The U.S. President Barack Obama has cut short his trip to India and taken off to Saudi Arabia to condole the Saudi government over the demise of late King Abdullah bin Abdul Aziz, and to meet with new King Salman bin Abdul Aziz.
Obama scrapped earlier plans to visit the Taj Mahal on Tuesday, and jetted out to Riyadh after holding talks with India over future bilateral relationships.
Obama will be joined by a large contingent of US delegation to pay its respects to the Saudi royal family in its time of grief. The president and King Salman will introduce their delegations at Erga Palace, after which the two heads of state will hold a bilateral talk and then have dinner together.
US Secretary of State John F. Kerry is also rounding off a week-long trip overseas to join with Obama in Riyadh. He is flying early Tuesday morning to Ramstein Air Base in Germany where he will be joined with a large spectrum of American political and national security officers for the trip to Saudi Arabia. This entourage will include current and former members of Congress and national security advisers as well as past secretaries of state.
Saudi Arabia is a strong ally of the United States in the fight against religious extremism in Syria and Iraq, and they have joined the fight against the Islamic State militants – with Prince Khaled bin Salman, a pilot and the son of present King Salman conducting air strikes against extremist positions in Syria last year. Saudi Arabia also fights al-Qaeda in the Arabian Peninsula and in Yemen, and even sent warplanes to fight the ISIS group in Iraq and Syria.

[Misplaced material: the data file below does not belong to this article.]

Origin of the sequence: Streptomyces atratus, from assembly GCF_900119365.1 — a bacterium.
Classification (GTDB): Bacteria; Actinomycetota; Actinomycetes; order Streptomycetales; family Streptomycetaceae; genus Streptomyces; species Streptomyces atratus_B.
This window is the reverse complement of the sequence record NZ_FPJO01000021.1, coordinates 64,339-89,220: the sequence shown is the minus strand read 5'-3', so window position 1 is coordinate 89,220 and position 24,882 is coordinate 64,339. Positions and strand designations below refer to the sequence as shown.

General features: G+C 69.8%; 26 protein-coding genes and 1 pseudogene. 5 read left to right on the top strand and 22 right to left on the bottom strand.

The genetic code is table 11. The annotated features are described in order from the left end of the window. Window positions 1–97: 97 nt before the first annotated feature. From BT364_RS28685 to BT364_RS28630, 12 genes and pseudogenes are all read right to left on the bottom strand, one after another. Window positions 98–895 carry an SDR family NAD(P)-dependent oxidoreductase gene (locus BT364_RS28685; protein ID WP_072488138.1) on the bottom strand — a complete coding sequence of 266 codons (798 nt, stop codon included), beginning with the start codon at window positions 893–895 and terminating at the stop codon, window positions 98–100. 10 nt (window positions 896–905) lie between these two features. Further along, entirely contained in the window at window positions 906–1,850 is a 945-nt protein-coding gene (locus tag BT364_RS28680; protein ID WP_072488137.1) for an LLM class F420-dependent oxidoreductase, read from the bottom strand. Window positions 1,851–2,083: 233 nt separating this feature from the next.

Based on intel from the White House, the following are names of those that will be joining President Obama in Riyadh as part of the US delegation:
Besides President Obama and John Kerry, the delegation includes: White House Deputy National Security Adviser Ben Rhodes, Joseph W. Westphal, the U.S. ambassador to Saudi Arabia; Sens. John McCain (R-Ariz.) and Mark R. Warner (D-Va.); Reps. Nancy Pelosi, (D-Calif), Eliot L. Engel (D-N.Y.), Ami Bera (D-Calif.) and Joseph Crowley (D-N.Y.); Valerie Jarrett, senior adviser to the president; national security adviser Susan Rice; CIA Director John Brennan;
John Podesta, counselor to the president; Jennifer Palmieri, White House director of communications. Lisa Monaco, assistant to the president for homeland security and counterterrorism; former secretaries of state James Baker and Condoleezza Rice; former national security advisers Brent Scowcroft, Sandy Berger and Stephen Hadley; Frances Fragos Townsend, former assistant to the president for counterterrorism and homeland security
Gen. Lloyd J. Austin III, commander of U.S. Central Command; Brian Deese, deputy director of the Office of Management and Budget; White House press secretary Josh Earnest; Anita Breckenridge, deputy chief of staff for operations; Tina Tchen, chief of staff to the first lady; Chase Cushman, director of scheduling; Peter A. Selfridge, chief of protocol; and Melissa Winter, deputy chief of staff to the first lady.